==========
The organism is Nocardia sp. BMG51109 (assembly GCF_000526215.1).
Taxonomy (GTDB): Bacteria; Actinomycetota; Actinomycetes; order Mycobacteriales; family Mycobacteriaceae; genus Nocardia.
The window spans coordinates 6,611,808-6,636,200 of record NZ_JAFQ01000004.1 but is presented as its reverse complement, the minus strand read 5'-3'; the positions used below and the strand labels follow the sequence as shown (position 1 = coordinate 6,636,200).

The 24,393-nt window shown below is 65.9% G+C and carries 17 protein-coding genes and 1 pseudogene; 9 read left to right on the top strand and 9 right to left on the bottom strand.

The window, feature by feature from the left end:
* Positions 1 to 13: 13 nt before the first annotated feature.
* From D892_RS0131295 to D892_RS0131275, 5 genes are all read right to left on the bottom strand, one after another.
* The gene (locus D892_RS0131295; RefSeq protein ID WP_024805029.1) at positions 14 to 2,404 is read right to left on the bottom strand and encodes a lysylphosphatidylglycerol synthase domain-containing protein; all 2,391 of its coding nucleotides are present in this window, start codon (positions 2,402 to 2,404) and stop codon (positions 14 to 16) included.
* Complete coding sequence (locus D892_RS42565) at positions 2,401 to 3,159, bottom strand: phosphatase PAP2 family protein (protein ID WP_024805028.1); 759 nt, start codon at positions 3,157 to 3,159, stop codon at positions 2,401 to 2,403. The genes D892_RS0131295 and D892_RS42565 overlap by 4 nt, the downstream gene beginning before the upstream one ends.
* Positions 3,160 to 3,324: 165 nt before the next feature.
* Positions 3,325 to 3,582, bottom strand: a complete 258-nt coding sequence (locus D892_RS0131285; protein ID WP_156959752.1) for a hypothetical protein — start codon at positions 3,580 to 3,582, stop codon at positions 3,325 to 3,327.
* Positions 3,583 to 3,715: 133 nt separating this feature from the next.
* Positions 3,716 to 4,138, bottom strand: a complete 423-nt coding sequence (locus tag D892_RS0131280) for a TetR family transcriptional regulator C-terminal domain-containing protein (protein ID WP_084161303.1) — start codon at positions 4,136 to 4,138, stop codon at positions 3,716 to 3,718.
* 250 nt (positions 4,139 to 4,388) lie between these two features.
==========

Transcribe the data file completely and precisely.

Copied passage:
The organism is Nocardia sp. BMG51109 (assembly GCF_000526215.1).
Taxonomy (GTDB): Bacteria; Actinomycetota; Actinomycetes; order Mycobacteriales; family Mycobacteriaceae; genus Nocardia.
The window spans coordinates 6,611,808-6,636,200 of record NZ_JAFQ01000004.1 but is presented as its reverse complement, the minus strand read 5'-3'; the positions used below and the strand labels follow the sequence as shown (position 1 = coordinate 6,636,200).

The 24,393-nt window shown below is 65.9% G+C and carries 17 protein-coding genes and 1 pseudogene; 9 read left to right on the top strand and 9 right to left on the bottom strand.

The window, feature by feature from the left end:
* Positions 1 to 13: 13 nt before the first annotated feature.
* From D892_RS0131295 to D892_RS0131275, 5 genes are all read right to left on the bottom strand, one after another.
* The gene (locus D892_RS0131295; RefSeq protein ID WP_024805029.1) at positions 14 to 2,404 is read right to left on the bottom strand and encodes a lysylphosphatidylglycerol synthase domain-containing protein; all 2,391 of its coding nucleotides are present in this window, start codon (positions 2,402 to 2,404) and stop codon (positions 14 to 16) included.
* Complete coding sequence (locus D892_RS42565) at positions 2,401 to 3,159, bottom strand: phosphatase PAP2 family protein (protein ID WP_024805028.1); 759 nt, start codon at positions 3,157 to 3,159, stop codon at positions 2,401 to 2,403. The genes D892_RS0131295 and D892_RS42565 overlap by 4 nt, the downstream gene beginning before the upstream one ends.
* Positions 3,160 to 3,324: 165 nt before the next feature.
* Positions 3,325 to 3,582, bottom strand: a complete 258-nt coding sequence (locus D892_RS0131285; protein ID WP_156959752.1) for a hypothetical protein — start codon at positions 3,580 to 3,582, stop codon at positions 3,325 to 3,327.
* Positions 3,583 to 3,715: 133 nt separating this feature from the next.
* Positions 3,716 to 4,138, bottom strand: a complete 423-nt coding sequence (locus tag D892_RS0131280) for a TetR family transcriptional regulator C-terminal domain-containing protein (protein ID WP_084161303.1) — start codon at positions 4,136 to 4,138, stop codon at positions 3,716 to 3,718.
* 250 nt (positions 4,139 to 4,388) lie between these two features.